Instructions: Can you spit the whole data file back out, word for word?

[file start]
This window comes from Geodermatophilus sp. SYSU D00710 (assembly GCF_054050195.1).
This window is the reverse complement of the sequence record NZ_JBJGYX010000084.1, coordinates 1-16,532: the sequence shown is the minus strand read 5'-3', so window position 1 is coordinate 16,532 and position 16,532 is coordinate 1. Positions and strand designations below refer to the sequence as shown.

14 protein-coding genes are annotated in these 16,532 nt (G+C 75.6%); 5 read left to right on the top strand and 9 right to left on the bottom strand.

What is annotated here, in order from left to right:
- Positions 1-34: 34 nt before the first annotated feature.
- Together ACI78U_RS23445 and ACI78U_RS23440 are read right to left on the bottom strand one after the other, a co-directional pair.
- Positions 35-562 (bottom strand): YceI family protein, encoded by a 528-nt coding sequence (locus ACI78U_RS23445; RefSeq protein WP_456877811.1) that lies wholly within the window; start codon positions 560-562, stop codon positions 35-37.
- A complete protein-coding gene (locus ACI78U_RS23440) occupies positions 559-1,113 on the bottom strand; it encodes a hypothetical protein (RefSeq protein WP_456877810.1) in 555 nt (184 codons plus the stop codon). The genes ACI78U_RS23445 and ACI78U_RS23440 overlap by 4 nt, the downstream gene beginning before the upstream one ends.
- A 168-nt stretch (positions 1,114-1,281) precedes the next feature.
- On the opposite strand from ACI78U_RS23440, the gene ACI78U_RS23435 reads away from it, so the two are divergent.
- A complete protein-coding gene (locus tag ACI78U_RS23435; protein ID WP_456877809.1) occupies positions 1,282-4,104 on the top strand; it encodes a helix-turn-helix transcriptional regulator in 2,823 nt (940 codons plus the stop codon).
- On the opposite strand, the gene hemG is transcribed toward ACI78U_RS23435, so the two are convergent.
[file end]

This window comes from Geodermatophilus sp. SYSU D00710 (assembly GCF_054050195.1).
This window is the reverse complement of the sequence record NZ_JBJGYX010000084.1, coordinates 1-16,532: the sequence shown is the minus strand read 5'-3', so window position 1 is coordinate 16,532 and position 16,532 is coordinate 1. Positions and strand designations below refer to the sequence as shown.

14 protein-coding genes are annotated in these 16,532 nt (G+C 75.6%); 5 read left to right on the top strand and 9 right to left on the bottom strand.

What is annotated here, in order from left to right:
- Positions 1-34: 34 nt before the first annotated feature.
- Together ACI78U_RS23445 and ACI78U_RS23440 are read right to left on the bottom strand one after the other, a co-directional pair.
- Positions 35-562 (bottom strand): YceI family protein, encoded by a 528-nt coding sequence (locus ACI78U_RS23445; RefSeq protein WP_456877811.1) that lies wholly within the window; start codon positions 560-562, stop codon positions 35-37.
- A complete protein-coding gene (locus ACI78U_RS23440) occupies positions 559-1,113 on the bottom strand; it encodes a hypothetical protein (RefSeq protein WP_456877810.1) in 555 nt (184 codons plus the stop codon). The genes ACI78U_RS23445 and ACI78U_RS23440 overlap by 4 nt, the downstream gene beginning before the upstream one ends.
- A 168-nt stretch (positions 1,114-1,281) precedes the next feature.
- On the opposite strand from ACI78U_RS23440, the gene ACI78U_RS23435 reads away from it, so the two are divergent.
- A complete protein-coding gene (locus tag ACI78U_RS23435; protein ID WP_456877809.1) occupies positions 1,282-4,104 on the top strand; it encodes a helix-turn-helix transcriptional regulator in 2,823 nt (940 codons plus the stop codon).
- On the opposite strand, the gene hemG is transcribed toward ACI78U_RS23435, so the two are convergent.